Dumoulin dropped from second to fourth, 53 seconds back, although he still remains the favorite considering his time trialing skills.

The 100th Giro ends on Sunday with a flat 29.3-kilometer (18-mile) individual time trial from Monza’s Formula One race track to Milan.

Dumoulin already dominated the race’s first time trial in Stage 10.

Quintana reclaims pink jersey with 2 stages to go in Giro

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PIANCAVALLO, Italy — Nairo Quintana reclaimed the pink jersey from Tom Dumoulin with two stages to go in the Giro d’Italia on Friday, setting up what could be a tense finale in Milan on Sunday.

Dumoulin couldn’t keep up with his main rivals in the final uphill finish of the three-week race and trails Quintana, the 2014 winner from Colombia, by 38 seconds.

Two-time winner Vincenzo Nibali is third overall, 43 seconds behind Quintana.

With Thibaut Pinot of France fourth overall, 53 seconds back, the top four are grouped within less than a minute.

“It’s pretty complicated. We have to adapt the strategy day-by-day,” Quintana said.

Spanish rider Mikel Landa won the 19th stage in a breakaway, finally tasting victory after two second-place finishes and one third-place result.

Landa required nearly five hours to complete the 191-kilometer (119-mile) route from San Candido to Piancavallo. He finished nearly two minutes ahead of Rui Costa, with Stage 17 winner Pierre Rolland crossing third.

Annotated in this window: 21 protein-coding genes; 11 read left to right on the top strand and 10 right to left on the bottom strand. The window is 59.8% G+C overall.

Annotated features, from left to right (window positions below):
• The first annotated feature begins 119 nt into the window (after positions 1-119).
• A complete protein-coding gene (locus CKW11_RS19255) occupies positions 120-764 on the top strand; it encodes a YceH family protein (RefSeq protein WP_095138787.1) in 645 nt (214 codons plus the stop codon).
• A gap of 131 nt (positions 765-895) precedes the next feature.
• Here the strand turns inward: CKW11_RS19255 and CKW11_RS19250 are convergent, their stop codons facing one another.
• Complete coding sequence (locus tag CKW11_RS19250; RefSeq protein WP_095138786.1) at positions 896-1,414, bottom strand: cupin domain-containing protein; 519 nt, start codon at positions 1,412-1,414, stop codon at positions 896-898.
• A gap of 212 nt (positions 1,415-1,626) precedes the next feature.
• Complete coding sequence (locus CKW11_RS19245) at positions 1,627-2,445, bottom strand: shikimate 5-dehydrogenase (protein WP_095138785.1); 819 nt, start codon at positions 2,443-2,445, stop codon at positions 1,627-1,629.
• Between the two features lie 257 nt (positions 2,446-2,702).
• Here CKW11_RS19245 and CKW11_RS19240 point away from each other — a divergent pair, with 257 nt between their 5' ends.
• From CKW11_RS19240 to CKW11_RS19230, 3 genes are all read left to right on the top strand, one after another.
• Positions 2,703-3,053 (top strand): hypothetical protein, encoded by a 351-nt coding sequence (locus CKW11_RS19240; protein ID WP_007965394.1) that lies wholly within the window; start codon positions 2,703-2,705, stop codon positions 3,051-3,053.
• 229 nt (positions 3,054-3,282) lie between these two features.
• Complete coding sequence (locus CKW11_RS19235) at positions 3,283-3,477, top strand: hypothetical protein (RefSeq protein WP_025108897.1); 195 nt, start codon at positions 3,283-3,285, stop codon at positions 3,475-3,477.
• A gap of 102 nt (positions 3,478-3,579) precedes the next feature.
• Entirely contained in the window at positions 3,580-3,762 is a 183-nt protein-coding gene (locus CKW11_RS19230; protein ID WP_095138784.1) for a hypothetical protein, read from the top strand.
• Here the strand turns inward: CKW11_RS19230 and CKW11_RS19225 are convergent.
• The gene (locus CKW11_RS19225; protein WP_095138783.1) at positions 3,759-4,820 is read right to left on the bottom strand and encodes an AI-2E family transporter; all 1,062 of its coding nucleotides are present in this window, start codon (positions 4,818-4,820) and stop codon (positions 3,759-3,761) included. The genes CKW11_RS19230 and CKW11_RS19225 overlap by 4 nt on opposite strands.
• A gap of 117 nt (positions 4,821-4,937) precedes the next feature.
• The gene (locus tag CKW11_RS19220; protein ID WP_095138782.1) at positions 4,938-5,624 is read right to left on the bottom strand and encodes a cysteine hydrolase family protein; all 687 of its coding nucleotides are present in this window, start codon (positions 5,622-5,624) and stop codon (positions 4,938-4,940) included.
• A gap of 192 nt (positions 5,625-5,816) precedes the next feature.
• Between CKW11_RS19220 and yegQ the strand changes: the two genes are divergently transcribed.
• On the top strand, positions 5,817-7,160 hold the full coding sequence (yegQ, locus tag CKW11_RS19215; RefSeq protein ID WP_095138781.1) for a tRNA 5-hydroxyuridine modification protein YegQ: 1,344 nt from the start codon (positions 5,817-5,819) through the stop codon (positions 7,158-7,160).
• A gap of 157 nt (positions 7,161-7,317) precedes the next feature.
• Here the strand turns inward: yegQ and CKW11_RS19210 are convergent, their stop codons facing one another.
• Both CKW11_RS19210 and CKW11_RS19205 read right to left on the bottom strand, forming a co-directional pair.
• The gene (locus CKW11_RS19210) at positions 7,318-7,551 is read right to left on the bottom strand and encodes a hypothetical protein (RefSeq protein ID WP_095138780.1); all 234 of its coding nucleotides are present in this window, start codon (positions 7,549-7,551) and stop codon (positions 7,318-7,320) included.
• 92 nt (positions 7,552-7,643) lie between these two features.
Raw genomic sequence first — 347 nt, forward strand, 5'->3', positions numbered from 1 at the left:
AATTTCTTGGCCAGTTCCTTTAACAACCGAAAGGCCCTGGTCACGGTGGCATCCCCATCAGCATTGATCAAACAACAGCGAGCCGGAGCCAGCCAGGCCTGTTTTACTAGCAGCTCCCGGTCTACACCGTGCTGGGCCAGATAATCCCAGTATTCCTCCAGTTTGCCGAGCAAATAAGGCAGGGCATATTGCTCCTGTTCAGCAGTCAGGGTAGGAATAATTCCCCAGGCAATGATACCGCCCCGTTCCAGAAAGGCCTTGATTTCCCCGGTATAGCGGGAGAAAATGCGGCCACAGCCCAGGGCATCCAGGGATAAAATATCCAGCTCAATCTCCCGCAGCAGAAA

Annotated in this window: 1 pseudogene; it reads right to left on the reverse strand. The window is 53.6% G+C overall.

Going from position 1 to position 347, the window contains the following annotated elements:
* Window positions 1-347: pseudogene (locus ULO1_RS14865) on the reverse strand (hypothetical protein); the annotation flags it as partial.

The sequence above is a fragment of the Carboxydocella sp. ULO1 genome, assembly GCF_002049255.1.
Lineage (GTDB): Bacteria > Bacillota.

On Thursday, Dumoulin criticized the tactics of Quintana and Nibali, saying they were merely racing to make him lose – remarks that earned a sharp rebuke from Nibali.

Before Friday’s stage, Dumoulin apologized to Nibali and the pair shook hands.

If anything, Dumoulin’s comments appeared to have motivated Quintana and Nibali, who temporarily dropped Dumoulin on a downhill section midway through Friday’s stage.

While the Dutchman caught up on the ensuing Sella Chianzutan climb, he didn’t have the legs to keep up on the 15.4-kilometer climb to Piancavallo, which began at an average gradient of nearly 10 percent.

“I had bad legs from the start and I made a rookie mistake at the beginning, sitting at the back of the bunch on the downhill,” Dumoulin said.

“In the final I tried to limit my losses and I did that very well. My team saved me a couple of times, so I have to thank them. Otherwise it would have been a much worse day. Bad legs today, but I hope they’ll be better tomorrow.”

Quintana wore pink for one day after winning Stage 9. Dumoulin then took control by dominating a time trial in Stage 10 and had led ever since.

Quintana has also finished on the Tour de France podium three times.

The penultimate stage on Saturday is the last mountainous leg, a 190-kilometer (118-mile) route from Pordenone to Asiago featuring two first-category climbs – a long 24-kilometer ascent to Monte Grappa and a shorter but steeper 14-kilometer rise to Foza.

The 100th Giro ends on Sunday with an individual time trial from Monza to Milan.

“Tomorrow there will be another important stage and then I’ll give it all in the time trial,” Quintana said.